At 7 pm that evening, I called my manager. He agreed to meet me the next day. The fury of the morning’s conversation was subsided. He spoke matter-of-factually. I apologized in all sincerity and offered to visit him, first thing in the morning. In the morning I made it a point to stop by at the fruit vendor to buy a pack of kiwis. Fruits are good for everyone in the family. They help you create better relations. The costlier, the better; these 7 years had taught me this. Even if he asks for my resignation, this is one of the lessons that will stay with me forever. My future profession after all, is all about, how to keep oneself happy, and forever!



Pin-drop Silence

Everyday at lunch, I wish someone from the table would start a conversation. Basically because awkward silence is more apparent than an awkward conversation. So every time I meet that quintessential silence in a room with more than 2 people with nothing else to do but hopefully talk, I try real hard to come up with something to share. This is one reason, I am more comfortable around extroverts. In all probability they will have an anecdote to share. They don’t seem to be bothered by the lack of words where it’s due, because well, they are mostly on a look out for some space to express their latest sentiment.

‘Quiet’ has a compulsion of imposing its character. It imposes itself with such impact that you cannot even miss a pin drop. It allows you the space to listen to your head in clear tone. That apparently is a more unpleasant conversation for many, than a real one with someone else.

This afternoon was somewhat different. When the lunch was served, I was the first one to open my lunch box. As others joined in, some small talk ensued. But about 5 minutes later, suddenly, as if some one broke an unpleasant news, everyone in the room fell silent. The only noise in the room was of the spoons meeting the plates at blunt angles. I moment later, if one concentrated enough, one could even listen the movement of the gums and the food as it made it’s way down the throat. Just then, the door bell rang. ALL the eyes darted in the direction of the door. In came a gentleman from another team. The conversation that started at that moment, belonged to the category, you would rather excuse yourself from. Most of the members on the table joined in either with agreement reflecting nods, small double meaning grins or sharply listening yet somewhere questioning eyes. Though we had almost finished our lunch, another couple of minutes passed, as we vacated our seats for the next lot. When this gentleman left us, there was an exchange of glances between those who were more friends than the rest. More than a couple of eyes smiled seemingly agreeing that they were glad the gentleman left, though not pretty sure if they all were disgusted or disagreed with the same parts of his story.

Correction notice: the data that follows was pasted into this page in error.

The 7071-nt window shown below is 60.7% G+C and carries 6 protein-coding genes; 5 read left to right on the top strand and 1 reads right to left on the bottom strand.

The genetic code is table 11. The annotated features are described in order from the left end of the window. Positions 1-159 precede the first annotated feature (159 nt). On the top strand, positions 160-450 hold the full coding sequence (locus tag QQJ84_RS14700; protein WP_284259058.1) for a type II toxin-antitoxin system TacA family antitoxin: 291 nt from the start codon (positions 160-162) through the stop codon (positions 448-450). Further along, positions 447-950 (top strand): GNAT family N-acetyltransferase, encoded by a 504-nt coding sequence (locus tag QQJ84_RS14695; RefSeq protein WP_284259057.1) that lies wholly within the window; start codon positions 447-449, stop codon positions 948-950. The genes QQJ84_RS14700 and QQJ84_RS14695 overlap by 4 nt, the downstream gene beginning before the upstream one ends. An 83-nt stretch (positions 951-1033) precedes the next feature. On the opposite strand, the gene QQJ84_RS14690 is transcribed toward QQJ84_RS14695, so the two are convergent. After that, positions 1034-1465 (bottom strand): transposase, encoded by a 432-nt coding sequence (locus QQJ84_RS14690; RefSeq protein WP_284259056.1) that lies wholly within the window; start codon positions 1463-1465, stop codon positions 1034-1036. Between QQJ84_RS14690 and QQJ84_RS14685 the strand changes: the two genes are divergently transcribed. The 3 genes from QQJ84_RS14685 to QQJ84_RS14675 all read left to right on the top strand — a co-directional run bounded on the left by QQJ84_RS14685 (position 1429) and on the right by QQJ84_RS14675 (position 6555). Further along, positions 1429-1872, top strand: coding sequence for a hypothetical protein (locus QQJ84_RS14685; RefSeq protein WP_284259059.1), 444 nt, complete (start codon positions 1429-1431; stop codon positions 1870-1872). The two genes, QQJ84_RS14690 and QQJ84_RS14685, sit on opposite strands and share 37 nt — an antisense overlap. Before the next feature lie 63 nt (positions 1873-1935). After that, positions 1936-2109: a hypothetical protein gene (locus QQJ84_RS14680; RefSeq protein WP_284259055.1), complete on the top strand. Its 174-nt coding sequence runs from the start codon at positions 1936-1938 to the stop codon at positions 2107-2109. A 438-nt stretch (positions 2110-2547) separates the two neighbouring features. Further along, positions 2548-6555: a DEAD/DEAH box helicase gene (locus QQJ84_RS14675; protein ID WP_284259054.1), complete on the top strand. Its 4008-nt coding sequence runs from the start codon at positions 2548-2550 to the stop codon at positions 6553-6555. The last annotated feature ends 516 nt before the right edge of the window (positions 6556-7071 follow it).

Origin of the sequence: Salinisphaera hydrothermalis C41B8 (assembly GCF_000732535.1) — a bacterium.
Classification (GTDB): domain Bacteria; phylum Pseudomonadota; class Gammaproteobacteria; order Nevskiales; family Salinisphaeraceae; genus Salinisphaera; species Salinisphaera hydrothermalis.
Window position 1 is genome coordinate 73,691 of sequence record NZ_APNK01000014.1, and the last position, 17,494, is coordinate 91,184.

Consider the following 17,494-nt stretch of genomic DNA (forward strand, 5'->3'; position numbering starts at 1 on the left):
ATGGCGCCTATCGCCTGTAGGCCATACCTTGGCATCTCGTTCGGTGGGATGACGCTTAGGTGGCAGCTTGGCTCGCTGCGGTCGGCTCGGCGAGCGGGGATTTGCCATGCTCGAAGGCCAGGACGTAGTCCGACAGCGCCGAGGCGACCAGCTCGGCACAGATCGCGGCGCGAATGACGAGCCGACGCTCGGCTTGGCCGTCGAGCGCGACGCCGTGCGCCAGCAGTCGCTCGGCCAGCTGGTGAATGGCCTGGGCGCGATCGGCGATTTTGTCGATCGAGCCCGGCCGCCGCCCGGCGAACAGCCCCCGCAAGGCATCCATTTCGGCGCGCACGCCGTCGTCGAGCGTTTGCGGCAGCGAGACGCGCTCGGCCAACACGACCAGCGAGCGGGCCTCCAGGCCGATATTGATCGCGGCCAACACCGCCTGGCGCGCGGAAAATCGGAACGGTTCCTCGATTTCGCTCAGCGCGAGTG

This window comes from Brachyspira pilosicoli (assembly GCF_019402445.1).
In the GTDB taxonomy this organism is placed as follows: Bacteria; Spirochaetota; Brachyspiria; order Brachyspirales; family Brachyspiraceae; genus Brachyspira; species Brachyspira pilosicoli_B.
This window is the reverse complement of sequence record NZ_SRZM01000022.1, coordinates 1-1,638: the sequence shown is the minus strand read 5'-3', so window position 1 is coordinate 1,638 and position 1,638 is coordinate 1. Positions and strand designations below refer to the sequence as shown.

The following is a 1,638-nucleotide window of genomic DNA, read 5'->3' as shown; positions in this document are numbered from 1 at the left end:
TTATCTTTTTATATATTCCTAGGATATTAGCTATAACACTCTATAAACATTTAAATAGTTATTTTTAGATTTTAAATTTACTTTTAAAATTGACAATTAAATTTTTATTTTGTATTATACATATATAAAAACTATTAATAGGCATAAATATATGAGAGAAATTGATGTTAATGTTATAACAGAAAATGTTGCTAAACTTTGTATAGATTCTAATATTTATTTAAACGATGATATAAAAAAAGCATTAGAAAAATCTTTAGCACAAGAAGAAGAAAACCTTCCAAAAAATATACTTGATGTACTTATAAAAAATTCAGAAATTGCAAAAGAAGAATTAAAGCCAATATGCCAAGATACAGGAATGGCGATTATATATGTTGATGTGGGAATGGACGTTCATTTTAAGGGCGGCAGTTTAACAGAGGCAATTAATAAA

While I too exchanged a glances with two of my colleagues, my internal conversation was a proud celebration of my introversion. Would I ever chose to fill a silent room with jab, than letting the silence be? I don’t think so.

The thing about voice is, it fills the emptiness of the room with a lot of ‘apparent’ alternatives to think about. When a conversation is on, there is less chance that people will observe others. And that is some how a very desirable ‘break’. So while everyone can hear an awkward silence, in a stupid conversation, people can chose to:

  • feign interest in it, or for all they know,
  • concentrate on finding nitpicking opportunities,
  • pull off interesting points from the conversation, or
  • make fun of the speaker or situation.

Of the top of my head, I can only say, the tendency of avoiding the truth, that the conversation is stupid, is far greater than missing the pinch of an awkward silence. I chose to let the realization stay if that indeed is the case. Guising it up is not my style.

The awkwardness of forced socializing

Human beings are social animals. When my civics book claimed that, I could see how it made sense. I could not enjoy my lunch all by myself. It was always fun to have as many members in a pitthu team as possible. When my best friend left town to meet her grandparents, it made me upset. So it fell into a completely logical place. I think this blog itself to one extent is a reflection of this desire of being social, albeit digitally.

What I fail to see however, is why would someone force socializing on another being?!

Here is what I am talking about: My parents would have endless friends. Most of them would have kids in my age group (+- 4). The worst times of the childhood were when we kids would meet, not get along and would still be bound to ‘go and play’ almost once every 2 months. So while I recognize that unwarranted gatherings will invariably be there, I have always been looking at ways to get past them.